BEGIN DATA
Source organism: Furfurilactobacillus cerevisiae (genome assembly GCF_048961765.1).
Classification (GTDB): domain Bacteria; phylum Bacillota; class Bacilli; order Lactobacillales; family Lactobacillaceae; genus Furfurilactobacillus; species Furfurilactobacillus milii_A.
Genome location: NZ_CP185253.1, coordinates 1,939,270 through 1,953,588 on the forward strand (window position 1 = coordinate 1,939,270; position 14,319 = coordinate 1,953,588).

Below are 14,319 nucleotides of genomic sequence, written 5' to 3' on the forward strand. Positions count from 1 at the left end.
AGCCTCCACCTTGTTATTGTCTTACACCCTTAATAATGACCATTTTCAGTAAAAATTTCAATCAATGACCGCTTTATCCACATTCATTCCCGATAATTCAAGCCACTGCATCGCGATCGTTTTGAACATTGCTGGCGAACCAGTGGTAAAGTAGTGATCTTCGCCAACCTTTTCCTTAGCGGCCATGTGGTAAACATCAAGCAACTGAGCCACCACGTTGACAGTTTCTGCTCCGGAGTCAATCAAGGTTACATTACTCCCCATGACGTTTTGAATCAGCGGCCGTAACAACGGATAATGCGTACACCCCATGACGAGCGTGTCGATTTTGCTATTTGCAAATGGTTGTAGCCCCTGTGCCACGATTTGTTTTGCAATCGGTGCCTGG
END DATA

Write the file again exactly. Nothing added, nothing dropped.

Source organism: Furfurilactobacillus cerevisiae (genome assembly GCF_048961765.1).
Classification (GTDB): domain Bacteria; phylum Bacillota; class Bacilli; order Lactobacillales; family Lactobacillaceae; genus Furfurilactobacillus; species Furfurilactobacillus milii_A.
Genome location: NZ_CP185253.1, coordinates 1,939,270 through 1,953,588 on the forward strand (window position 1 = coordinate 1,939,270; position 14,319 = coordinate 1,953,588).

Below are 14,319 nucleotides of genomic sequence, written 5' to 3' on the forward strand. Positions count from 1 at the left end.
AGCCTCCACCTTGTTATTGTCTTACACCCTTAATAATGACCATTTTCAGTAAAAATTTCAATCAATGACCGCTTTATCCACATTCATTCCCGATAATTCAAGCCACTGCATCGCGATCGTTTTGAACATTGCTGGCGAACCAGTGGTAAAGTAGTGATCTTCGCCAACCTTTTCCTTAGCGGCCATGTGGTAAACATCAAGCAACTGAGCCACCACGTTGACAGTTTCTGCTCCGGAGTCAATCAAGGTTACATTACTCCCCATGACGTTTTGAATCAGCGGCCGTAACAACGGATAATGCGTACACCCCATGACGAGCGTGTCGATTTTGCTATTTGCAAATGGTTGTAGCCCCTGTGCCACGATTTGTTTTGCAATCGGTGCCTGG